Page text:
1. Ensure that the phantom is exposed using typical clinical conditions and that the position of the phantom and, where appropriate, the position of the AEC detector have not changed from that used for prior images.

  2. Reevaluate the daily processor performance and make sure the processor is properly optimized according to the film manufacturer's specifications.

  3. If the facility has been tracking mAs, check the function of the mammography unit by comparing the mammography unit's current mAs output with values obtained for previous phantom images.  If the mAs has changed by more than 15%, and the facility has been using the same kVp, the same mammography unit density setting, and the processor is operating within its action limits, then the medical physicist should be called to check the entire imaging chain, including the mammography unit.  If the mAs has not changed by more than 15% then proceed with step 4.   If the facility has not been tracking mAs, the facility should consult with its medical physicist for what to do next.

  4. If no problems are found in steps 2 and 3, adjust the density control setting to obtain an optical density of at least 1.20 at the center of the phantom image (or obtain an optical density within ± 0.20 of the established operating level).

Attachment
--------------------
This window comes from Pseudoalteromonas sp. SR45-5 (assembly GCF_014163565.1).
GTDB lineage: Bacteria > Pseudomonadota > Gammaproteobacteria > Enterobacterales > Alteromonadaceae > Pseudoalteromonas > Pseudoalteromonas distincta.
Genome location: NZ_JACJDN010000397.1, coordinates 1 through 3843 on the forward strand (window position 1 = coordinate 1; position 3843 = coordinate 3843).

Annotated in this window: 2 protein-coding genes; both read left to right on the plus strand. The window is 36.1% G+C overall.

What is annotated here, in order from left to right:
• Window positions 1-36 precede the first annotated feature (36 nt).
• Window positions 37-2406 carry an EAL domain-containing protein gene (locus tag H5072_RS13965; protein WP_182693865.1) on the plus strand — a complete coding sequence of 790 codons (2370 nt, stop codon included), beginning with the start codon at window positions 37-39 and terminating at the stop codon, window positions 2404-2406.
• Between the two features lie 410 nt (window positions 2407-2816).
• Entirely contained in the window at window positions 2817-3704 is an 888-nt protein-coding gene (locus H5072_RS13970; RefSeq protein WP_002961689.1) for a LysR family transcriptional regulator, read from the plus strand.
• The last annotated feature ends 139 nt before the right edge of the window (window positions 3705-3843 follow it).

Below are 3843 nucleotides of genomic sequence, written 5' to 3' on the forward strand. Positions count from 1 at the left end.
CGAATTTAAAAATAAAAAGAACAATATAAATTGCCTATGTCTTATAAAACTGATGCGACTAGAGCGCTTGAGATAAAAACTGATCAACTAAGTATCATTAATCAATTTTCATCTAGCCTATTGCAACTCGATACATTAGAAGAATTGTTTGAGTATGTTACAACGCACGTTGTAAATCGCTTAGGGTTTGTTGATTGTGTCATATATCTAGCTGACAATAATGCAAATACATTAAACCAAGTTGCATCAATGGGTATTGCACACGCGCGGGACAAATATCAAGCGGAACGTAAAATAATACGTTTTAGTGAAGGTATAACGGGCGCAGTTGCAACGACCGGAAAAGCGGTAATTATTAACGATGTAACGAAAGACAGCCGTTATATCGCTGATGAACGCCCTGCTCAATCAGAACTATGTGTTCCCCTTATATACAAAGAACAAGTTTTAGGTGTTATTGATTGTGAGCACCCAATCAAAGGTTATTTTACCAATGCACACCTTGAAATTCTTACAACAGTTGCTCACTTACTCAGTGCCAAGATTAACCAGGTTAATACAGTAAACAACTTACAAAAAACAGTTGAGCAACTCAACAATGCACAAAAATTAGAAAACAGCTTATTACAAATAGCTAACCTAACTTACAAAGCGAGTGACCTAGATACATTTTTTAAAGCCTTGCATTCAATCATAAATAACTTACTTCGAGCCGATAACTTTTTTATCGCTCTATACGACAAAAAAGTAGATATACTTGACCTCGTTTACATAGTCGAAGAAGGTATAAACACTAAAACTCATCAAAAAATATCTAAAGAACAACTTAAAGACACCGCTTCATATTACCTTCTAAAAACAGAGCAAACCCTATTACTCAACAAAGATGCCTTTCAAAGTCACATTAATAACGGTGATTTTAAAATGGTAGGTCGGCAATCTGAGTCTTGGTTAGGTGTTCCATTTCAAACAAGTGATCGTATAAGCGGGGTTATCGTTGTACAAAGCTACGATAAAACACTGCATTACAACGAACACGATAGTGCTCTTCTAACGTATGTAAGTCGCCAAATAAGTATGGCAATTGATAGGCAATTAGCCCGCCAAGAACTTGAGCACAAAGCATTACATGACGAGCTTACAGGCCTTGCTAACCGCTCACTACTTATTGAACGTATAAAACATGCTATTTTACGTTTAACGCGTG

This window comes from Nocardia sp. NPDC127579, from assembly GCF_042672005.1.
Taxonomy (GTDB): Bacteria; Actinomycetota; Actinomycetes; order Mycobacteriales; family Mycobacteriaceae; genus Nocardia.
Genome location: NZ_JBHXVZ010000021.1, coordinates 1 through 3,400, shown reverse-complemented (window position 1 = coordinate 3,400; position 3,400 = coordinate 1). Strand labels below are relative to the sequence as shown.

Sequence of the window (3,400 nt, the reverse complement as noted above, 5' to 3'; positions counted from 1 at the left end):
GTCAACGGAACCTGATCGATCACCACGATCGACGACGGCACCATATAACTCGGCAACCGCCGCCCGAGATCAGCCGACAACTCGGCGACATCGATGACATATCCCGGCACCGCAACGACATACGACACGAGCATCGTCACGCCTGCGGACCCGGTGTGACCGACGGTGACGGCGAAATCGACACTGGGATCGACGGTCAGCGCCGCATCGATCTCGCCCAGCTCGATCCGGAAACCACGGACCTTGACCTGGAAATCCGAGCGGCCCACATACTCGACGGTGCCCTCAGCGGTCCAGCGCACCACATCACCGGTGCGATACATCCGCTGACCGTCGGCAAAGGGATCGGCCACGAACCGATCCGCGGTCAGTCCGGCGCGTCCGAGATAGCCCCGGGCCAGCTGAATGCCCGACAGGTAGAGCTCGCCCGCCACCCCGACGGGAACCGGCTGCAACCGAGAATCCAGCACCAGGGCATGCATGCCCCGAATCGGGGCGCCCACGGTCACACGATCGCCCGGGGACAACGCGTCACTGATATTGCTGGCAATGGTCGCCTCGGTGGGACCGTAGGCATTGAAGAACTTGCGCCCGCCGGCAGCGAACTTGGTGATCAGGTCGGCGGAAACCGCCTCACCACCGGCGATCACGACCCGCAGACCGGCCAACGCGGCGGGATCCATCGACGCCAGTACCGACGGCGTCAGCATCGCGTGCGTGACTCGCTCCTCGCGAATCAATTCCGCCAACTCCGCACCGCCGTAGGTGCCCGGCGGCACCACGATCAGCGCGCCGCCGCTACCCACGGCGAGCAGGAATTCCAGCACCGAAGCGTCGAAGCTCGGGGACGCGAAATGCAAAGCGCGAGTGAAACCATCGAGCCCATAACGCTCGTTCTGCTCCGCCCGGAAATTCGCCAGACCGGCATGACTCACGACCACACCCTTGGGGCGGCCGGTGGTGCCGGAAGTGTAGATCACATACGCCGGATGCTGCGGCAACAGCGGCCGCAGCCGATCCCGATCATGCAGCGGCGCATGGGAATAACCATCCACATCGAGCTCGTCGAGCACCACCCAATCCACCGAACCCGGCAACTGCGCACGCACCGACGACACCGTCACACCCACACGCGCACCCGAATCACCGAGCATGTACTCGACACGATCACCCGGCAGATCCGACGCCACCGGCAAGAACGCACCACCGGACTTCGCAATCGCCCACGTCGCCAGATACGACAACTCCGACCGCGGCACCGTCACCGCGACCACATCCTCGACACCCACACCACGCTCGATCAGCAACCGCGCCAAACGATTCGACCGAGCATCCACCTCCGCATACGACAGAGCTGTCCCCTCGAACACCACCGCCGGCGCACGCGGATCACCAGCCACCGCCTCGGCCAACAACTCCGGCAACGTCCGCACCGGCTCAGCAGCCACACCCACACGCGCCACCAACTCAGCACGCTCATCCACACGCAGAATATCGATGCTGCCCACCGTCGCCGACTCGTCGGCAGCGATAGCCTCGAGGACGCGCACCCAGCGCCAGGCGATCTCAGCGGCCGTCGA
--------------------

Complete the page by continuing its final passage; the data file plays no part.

5. Adjust the density control setting used clinically to be consistent with the changes made in step 4.

  1. If the film is of the same type but of a different emulsion batch from the previous week's passing test, the facility should follow the steps as described in B 1 through 5.


If the optical density again falls below 1.20 (and/or changes by more than ± 0.20 from the established operating level) the next time the weekly phantom test is performed, the facility should follow the appropriate pathway (based on the film emulsion used) from the following three options:


a. If film of a different type (e.g., switch from Min-R 2000 to Min-R E) is used, the facility should establish new phantom QC operating levels.


b. If film of the same emulsion batch is used (assuming the same kVp and mammography unit density settings are used, and the processor is operating within its action limits), the facility should consult with its physicist and check the entire imaging chain before performing mammograms. 


c. If film of the same type (but not of the same emulsion batch) is used, the facility should repeat steps B 1 through 5.